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The Most Expensive Beanie Baby (Gwen Moritz Editor’s Note)

4 min read

Disclaimer: I lost $18 at Oaklawn in 1979, and I’m still not over it. The misery of getting nothing for something taught me that I’m not a gambler. I don’t buy lottery tickets, and I don’t invest in individual stocks. I’m not trading dollars for any cryptocurrencies.

It should be self-evident, then, that I’m not buying any nonfungible tokens, and wouldn’t even if I was sure I understood exactly what NFTs are.

Last week’s issue of Arkansas Business was devoted mainly to our annual celebration of young business and community leaders, the 40 Under 40. But I hope you also took note of Senior Editor Mark Friedman’s article on NFTs, which he described as “digital collector’s items.”

An Arkansan who uses the screen name SIO paid $14 for five short video clips — including a 3-point shot by Los Angeles Lakers star LeBron James — and sold them all less than two weeks later at a profit of almost $2,400. (We agreed to protect this investor’s name because he works in the financial industry and isn’t supposed to make public statements about financial matters.) In some way that, like cryptocurrency, depends on blockchain technology, these NFTs are unique, even though the very same digital images exist elsewhere and can be copied an infinite number of times.

It’s been explained to me — by my 20-something son who works in IT and in Friedman’s story and in other articles that I’ve read on the topic — that owning one of these digital assets is like owning an original artwork, even though images of the original can be made. And maybe that makes sense to digital natives, but it doesn’t to me. As long as people have eyes and appreciate beauty, talent and technique, an original artwork will be a joy forever. But being able to watch LeBron shoot is not the same as owning his actual shot. It’s not even like owning an autograph or a game ball.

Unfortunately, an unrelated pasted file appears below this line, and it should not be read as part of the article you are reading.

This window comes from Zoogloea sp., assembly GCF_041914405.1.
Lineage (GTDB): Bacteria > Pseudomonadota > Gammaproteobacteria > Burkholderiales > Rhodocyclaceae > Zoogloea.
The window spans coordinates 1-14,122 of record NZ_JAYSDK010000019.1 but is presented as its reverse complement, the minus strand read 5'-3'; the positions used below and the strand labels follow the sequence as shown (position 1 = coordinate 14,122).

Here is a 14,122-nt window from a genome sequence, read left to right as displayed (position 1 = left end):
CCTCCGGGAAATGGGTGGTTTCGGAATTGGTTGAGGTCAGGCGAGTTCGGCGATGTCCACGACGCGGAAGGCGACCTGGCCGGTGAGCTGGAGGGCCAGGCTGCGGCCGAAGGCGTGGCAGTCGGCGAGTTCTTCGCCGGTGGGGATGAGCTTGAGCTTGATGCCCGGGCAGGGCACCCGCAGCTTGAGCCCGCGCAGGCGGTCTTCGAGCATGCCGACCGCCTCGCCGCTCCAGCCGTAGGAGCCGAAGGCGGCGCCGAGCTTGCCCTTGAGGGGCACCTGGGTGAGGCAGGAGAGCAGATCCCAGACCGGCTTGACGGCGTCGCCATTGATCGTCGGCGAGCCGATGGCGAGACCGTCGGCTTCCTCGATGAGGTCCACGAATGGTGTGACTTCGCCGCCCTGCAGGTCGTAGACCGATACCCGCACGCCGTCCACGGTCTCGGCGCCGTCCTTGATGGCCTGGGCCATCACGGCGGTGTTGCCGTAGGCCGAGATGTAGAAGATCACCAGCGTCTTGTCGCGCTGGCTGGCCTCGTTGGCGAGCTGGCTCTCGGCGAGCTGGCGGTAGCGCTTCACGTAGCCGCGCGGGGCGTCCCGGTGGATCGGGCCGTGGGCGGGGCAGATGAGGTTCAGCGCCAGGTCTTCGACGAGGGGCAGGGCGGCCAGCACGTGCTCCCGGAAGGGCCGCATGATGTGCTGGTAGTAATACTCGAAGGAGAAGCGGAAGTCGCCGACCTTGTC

What’s more — as Bryan Routledge, an associate professor of finance at Carnegie Mellon University in Pittsburgh, told Friedman — the digital file format the art is on may not be compatible with technology a few years from now. If you found some 5.25-inch floppy disks in a drawer, where would you even start to find a drive that would read them?

None of this matters, of course, because NFTs — like anything else — are worth what someone is willing to pay for them. And someone (or some group of people) thought a “digital collage” by an artist known as Beeple (real name: Mike Winkelmann) was worth $69.35 million.

Now, that might have been a good investment, although I doubt it will ever match SIO’s 17,000% ROI. But the buyers might also join the sad club that includes the buyer of the most expensive Beanie Baby. In the immortal words of Johnny Allison, chairman and CEO of Home BancShares, “Someone’s going to be the last person on the chain letter.” Allison was talking specifically, back in 2004, about banks rushing to get in on the action in northwest Arkansas, but his point applies to every trend that has bubble potential. And even though — or maybe because — I don’t fully understand them, NFTs seem super bubbly to me. When I lost $18 at Oaklawn — 68 inflation-adjusted dollars — at least I knew the odds.

How about those early Bitcoin miners who lost their passwords? Here’s the horrifying start of a New York Times article from January: “Stefan Thomas, a German-born programmer living in San Francisco, has two guesses left to figure out a password that is worth, as of this week, about $220 million.”

What investors were willing to pay for bitcoins took a hit last week, as the Treasury Department said it was going to start paying closer attention to cryptocurrency transactions. I’m preparing for some unaccustomed inflation, what with trillions of borrowed dollars sloshing around in our economy and workers having more negotiating power as businesses crank back up for post-pandemic life, but cryptocurrency is just too unstable for me.

The only time I wanted to invest in an individual stock was when Dillard’s Inc. shares were trading below $4 back in 2008. (I didn’t because it would have been unethical for me to invest in a company that we cover.) Those shares were worth $130 last week, but I probably would have happily sold at $10.

Gwen Moritz is the editor of Arkansas Business.
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